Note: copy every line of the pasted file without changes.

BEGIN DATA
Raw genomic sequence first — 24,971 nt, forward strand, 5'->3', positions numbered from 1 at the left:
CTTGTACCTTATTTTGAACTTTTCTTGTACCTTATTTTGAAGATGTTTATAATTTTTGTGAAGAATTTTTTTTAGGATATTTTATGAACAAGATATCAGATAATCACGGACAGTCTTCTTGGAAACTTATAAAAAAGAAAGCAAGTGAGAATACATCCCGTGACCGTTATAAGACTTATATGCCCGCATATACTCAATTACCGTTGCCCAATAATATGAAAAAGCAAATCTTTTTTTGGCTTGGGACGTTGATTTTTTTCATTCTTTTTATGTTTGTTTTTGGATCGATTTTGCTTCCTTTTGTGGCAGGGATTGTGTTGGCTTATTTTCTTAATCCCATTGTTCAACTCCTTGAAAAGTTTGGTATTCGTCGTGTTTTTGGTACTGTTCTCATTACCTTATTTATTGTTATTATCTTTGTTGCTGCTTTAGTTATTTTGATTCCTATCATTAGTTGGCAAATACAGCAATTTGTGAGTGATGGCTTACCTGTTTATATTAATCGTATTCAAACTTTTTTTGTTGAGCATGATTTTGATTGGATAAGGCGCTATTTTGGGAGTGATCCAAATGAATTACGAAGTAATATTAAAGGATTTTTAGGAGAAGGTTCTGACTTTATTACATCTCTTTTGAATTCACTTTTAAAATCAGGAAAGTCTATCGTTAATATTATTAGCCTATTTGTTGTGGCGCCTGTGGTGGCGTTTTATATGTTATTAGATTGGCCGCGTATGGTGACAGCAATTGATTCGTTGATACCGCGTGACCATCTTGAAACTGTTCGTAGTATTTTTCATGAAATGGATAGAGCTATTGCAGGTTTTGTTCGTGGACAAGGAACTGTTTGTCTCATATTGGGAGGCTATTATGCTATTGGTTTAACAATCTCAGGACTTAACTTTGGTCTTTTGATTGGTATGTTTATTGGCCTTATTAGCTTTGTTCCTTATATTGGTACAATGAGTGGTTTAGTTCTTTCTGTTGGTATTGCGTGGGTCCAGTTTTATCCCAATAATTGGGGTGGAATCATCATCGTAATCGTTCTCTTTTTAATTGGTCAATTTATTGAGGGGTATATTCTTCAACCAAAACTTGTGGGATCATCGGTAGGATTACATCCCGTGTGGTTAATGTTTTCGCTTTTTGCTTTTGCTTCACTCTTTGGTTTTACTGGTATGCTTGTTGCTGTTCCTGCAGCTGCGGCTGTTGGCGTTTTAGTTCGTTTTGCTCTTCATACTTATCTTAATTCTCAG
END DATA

Raw genomic sequence first — 24,971 nt, forward strand, 5'->3', positions numbered from 1 at the left:
CTTGTACCTTATTTTGAACTTTTCTTGTACCTTATTTTGAAGATGTTTATAATTTTTGTGAAGAATTTTTTTTAGGATATTTTATGAACAAGATATCAGATAATCACGGACAGTCTTCTTGGAAACTTATAAAAAAGAAAGCAAGTGAGAATACATCCCGTGACCGTTATAAGACTTATATGCCCGCATATACTCAATTACCGTTGCCCAATAATATGAAAAAGCAAATCTTTTTTTGGCTTGGGACGTTGATTTTTTTCATTCTTTTTATGTTTGTTTTTGGATCGATTTTGCTTCCTTTTGTGGCAGGGATTGTGTTGGCTTATTTTCTTAATCCCATTGTTCAACTCCTTGAAAAGTTTGGTATTCGTCGTGTTTTTGGTACTGTTCTCATTACCTTATTTATTGTTATTATCTTTGTTGCTGCTTTAGTTATTTTGATTCCTATCATTAGTTGGCAAATACAGCAATTTGTGAGTGATGGCTTACCTGTTTATATTAATCGTATTCAAACTTTTTTTGTTGAGCATGATTTTGATTGGATAAGGCGCTATTTTGGGAGTGATCCAAATGAATTACGAAGTAATATTAAAGGATTTTTAGGAGAAGGTTCTGACTTTATTACATCTCTTTTGAATTCACTTTTAAAATCAGGAAAGTCTATCGTTAATATTATTAGCCTATTTGTTGTGGCGCCTGTGGTGGCGTTTTATATGTTATTAGATTGGCCGCGTATGGTGACAGCAATTGATTCGTTGATACCGCGTGACCATCTTGAAACTGTTCGTAGTATTTTTCATGAAATGGATAGAGCTATTGCAGGTTTTGTTCGTGGACAAGGAACTGTTTGTCTCATATTGGGAGGCTATTATGCTATTGGTTTAACAATCTCAGGACTTAACTTTGGTCTTTTGATTGGTATGTTTATTGGCCTTATTAGCTTTGTTCCTTATATTGGTACAATGAGTGGTTTAGTTCTTTCTGTTGGTATTGCGTGGGTCCAGTTTTATCCCAATAATTGGGGTGGAATCATCATCGTAATCGTTCTCTTTTTAATTGGTCAATTTATTGAGGGGTATATTCTTCAACCAAAACTTGTGGGATCATCGGTAGGATTACATCCCGTGTGGTTAATGTTTTCGCTTTTTGCTTTTGCTTCACTCTTTGGTTTTACTGGTATGCTTGTTGCTGTTCCTGCAGCTGCGGCTGTTGGCGTTTTAGTTCGTTTTGCTCTTCATACTTATCTTAATTCTCAG